IT WASN'T the exit anyone envisioned Peter Nowak having when he signed on to manage the Union 3 years ago.
The announcement that Nowak was to become the club's first coach was met with excitement and optimism from supporters — as if should have been. Nowak's resumé spoke for itself: legend as a captain of Poland, who came to MLS after an illustrious career in Europe, leading Chicago as a player to an MLS Cup crown in 1999 and D.C. United to an MLS title as a coach in 2004.
But it was more recent circumstances that preceded his downfall as CEO and managing partner Nick Sakiewicz took the podium Wednesday to announce that Nowak would be "stepping down from his responsibilities as team manager," and that assistant John Hackworth is now the new interim boss.
A report in the Scottish press that surfaced late Saturday night said Nowak applied for the vacant managerial position with Scottish Premier League club Heart of Midlothian. With the Union faltering at 2-7-2 overall and on break from MLS play, the job search appeared to be the final straw.
Even if Sakiewicz failed to publicly acknowledge it.
"Not good timing," Sakiewicz told a media throng at PPL Park Wednesday. "No employer, no manager likes to read that his most important guy or most important asset is out looking for employment, but it was a rumor, and I don't react to rumors. I believe 80 percent of what I hear and 100 percent of what see ... If you are asking me if that was the reason for this change, absolutely not."
Instead, Sakiewicz cited "philosophical differences" between the two. Attempts to reach Nowak, 47, for comment were unsuccessful.
"There were just philosophical differences and just not the way myself and [fellow co-owner] Jay Sugarman envisioned the direction of this club," Sakiewicz said. "We thank Peter for everything. This has been an immeasurable learning experience. We are in a tough spot right now, but we have momentum."
Pointing to the Union emblem on his sport coat, he said: "This badge will always come first. We owe it to our fans, our sponsors, our partners, you guys in the media to put together the best team possible that will make us successful, and I honestly didn't like the direction we were going."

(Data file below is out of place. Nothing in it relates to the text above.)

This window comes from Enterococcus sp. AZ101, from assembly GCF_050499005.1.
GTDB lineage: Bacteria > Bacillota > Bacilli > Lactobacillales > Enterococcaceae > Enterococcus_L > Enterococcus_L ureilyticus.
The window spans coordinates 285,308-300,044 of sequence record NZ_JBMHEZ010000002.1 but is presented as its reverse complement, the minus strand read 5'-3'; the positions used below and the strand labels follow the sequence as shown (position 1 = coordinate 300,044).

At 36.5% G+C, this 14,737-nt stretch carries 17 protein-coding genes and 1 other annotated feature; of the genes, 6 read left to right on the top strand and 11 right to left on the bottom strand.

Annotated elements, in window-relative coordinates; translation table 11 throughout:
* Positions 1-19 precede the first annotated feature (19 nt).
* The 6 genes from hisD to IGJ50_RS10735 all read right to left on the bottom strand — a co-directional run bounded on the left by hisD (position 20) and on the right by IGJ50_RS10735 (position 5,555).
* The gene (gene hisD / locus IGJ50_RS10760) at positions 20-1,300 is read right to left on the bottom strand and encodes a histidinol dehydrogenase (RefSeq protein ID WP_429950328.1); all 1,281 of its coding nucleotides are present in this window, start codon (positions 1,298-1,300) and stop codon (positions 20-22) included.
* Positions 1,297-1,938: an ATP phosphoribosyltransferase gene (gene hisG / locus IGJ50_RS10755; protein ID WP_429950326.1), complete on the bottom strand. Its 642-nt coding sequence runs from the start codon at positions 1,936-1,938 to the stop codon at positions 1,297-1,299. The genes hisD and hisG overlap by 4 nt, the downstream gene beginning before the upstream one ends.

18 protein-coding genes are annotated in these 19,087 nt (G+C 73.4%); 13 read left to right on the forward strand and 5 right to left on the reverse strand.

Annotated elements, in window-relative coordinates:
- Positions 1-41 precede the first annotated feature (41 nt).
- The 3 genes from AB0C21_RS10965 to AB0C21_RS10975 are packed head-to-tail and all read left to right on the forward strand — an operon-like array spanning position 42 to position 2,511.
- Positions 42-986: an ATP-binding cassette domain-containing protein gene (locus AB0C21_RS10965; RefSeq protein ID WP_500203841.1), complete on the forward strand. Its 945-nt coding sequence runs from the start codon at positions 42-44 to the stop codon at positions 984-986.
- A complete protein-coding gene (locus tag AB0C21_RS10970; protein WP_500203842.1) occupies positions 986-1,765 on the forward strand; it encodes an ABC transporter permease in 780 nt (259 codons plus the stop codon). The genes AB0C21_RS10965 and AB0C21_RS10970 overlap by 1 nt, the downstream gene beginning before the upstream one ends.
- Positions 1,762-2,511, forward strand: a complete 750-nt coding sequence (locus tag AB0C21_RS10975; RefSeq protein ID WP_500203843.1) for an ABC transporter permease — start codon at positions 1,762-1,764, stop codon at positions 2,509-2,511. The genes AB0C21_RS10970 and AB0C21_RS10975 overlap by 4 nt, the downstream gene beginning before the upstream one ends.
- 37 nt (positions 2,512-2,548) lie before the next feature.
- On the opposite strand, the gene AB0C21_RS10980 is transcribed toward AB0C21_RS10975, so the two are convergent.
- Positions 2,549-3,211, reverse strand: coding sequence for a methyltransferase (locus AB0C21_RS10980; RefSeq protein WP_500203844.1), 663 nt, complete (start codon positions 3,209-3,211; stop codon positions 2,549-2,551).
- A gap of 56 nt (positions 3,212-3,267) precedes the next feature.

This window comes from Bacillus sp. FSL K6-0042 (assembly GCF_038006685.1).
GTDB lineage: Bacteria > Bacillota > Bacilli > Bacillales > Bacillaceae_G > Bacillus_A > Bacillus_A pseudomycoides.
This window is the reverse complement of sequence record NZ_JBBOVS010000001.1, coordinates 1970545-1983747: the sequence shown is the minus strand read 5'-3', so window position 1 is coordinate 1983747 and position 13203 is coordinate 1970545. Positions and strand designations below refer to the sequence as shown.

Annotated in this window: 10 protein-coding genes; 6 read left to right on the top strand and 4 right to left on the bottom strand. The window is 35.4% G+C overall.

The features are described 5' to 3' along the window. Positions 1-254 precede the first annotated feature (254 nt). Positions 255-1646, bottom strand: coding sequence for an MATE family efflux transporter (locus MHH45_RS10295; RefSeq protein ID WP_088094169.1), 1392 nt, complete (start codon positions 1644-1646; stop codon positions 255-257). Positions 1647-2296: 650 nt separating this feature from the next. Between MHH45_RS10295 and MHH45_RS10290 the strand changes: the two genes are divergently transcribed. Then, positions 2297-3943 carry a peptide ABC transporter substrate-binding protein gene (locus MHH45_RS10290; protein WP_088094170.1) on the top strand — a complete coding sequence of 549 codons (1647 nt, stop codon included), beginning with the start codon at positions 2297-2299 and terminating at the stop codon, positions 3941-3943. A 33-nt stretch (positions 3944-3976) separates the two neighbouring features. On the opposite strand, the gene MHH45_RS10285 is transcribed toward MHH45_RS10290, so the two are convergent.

In Hackworth, 42, the club has a fresh start as the second phase of a 34-game MLS campaign begins. Hackworth preached that little will change, that developing young talent will always be paramount, and that he plans to do so his way.
"I am not going to change too much stylistically from what Peter believed in. Will we do some things different? For sure, but we always wanted to play attacking soccer, we always wanted to be a team that presses high up the field and gets numbers forward, play with a grit and a style that's unique.
"The one thing I love about this city and this club is how tough everybody is, and we as coaches and as players want to make sure we go out there every day and make sure we compete to the highest of our abilities, and I think you will see that from us going forward.
Hackworth also mentioned his plans "to be active" in the international summer transfer window that begins the end of this month, but his focus also is trying to get the maximum out of the players in his locker room, who are 3-1 during the respite from MLS play and reached the quarterfinals of the prestigious U.S. Open Cup.
Hackworth's road to restoring some faith in this franchise kicks off Saturday at 7:30 p.m., when the Union resumes MLS play against D.C. United at PPL Park.
"If it wasn't for Peter Nowak, I wouldn't be here, and I appreciate him a great deal for that," Hackworth said. "But let's get one thing straight here: I am not Peter Nowak, I am John Hackworth."